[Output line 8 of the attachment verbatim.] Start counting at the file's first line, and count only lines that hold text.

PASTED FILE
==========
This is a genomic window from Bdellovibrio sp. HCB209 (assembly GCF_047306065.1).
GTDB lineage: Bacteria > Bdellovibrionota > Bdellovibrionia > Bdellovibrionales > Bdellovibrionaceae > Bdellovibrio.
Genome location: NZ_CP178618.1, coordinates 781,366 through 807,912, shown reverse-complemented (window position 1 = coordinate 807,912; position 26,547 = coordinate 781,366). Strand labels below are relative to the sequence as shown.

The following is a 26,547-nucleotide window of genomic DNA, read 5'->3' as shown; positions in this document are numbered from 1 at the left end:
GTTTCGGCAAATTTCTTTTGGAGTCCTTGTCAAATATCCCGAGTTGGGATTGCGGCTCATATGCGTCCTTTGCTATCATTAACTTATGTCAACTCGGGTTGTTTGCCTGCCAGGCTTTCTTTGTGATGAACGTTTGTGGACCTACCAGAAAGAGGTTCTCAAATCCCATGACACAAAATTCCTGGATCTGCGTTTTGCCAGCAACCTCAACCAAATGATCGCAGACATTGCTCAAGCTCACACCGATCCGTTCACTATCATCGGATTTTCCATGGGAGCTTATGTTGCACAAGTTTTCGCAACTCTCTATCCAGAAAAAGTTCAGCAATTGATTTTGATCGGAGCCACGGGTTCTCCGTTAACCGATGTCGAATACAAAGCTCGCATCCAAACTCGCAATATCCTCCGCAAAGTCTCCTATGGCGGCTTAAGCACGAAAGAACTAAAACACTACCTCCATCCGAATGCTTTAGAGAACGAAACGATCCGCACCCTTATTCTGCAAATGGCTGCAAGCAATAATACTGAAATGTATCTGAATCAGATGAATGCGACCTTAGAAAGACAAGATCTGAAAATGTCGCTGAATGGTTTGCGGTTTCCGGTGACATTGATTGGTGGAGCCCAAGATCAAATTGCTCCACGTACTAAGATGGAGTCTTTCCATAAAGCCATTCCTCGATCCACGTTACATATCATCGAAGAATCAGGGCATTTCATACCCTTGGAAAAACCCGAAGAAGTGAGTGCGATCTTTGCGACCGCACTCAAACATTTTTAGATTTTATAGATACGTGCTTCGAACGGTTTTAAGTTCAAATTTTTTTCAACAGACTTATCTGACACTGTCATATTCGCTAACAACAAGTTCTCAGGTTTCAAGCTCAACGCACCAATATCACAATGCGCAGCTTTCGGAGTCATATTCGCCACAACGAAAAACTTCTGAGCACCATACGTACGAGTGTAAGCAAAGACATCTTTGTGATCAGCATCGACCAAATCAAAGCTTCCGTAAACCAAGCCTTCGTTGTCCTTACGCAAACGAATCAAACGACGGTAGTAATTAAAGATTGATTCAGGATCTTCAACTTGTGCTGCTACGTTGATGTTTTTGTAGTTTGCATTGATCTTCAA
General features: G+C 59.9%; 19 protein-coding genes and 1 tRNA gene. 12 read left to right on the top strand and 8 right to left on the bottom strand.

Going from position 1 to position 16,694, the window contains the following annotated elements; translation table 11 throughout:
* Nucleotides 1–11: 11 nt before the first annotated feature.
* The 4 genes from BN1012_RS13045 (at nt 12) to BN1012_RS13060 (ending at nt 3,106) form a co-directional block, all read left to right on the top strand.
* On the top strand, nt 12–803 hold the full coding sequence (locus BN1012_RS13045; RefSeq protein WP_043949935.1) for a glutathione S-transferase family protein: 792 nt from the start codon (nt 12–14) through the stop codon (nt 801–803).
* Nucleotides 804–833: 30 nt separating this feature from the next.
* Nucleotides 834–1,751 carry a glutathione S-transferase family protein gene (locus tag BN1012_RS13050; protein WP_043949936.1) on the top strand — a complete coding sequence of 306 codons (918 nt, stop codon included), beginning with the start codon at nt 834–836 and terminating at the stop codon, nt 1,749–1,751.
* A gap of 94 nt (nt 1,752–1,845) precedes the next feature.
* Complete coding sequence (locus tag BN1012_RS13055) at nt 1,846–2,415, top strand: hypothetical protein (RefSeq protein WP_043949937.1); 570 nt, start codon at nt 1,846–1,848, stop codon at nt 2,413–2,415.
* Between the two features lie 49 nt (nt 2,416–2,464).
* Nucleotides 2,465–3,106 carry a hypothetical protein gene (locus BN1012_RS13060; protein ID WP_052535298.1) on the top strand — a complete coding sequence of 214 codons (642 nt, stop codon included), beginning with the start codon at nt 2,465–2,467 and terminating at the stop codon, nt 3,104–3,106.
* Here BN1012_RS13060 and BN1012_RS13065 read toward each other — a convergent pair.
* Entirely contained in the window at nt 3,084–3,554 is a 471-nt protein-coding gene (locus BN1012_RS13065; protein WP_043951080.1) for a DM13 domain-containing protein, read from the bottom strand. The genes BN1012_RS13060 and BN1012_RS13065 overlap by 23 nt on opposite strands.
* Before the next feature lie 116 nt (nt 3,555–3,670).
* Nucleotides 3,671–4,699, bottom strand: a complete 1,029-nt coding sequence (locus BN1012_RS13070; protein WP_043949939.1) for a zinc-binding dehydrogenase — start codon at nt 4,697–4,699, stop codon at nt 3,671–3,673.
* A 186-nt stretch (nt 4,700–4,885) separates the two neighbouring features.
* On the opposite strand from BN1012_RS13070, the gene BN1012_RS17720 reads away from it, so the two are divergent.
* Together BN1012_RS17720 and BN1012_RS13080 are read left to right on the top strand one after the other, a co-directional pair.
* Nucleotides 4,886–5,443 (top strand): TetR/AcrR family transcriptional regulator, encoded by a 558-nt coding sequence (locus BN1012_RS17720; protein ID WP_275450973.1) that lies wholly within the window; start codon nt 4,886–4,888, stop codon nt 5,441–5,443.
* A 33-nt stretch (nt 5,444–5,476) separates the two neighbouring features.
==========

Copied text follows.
* Nucleotides 1–11: 11 nt before the first annotated feature.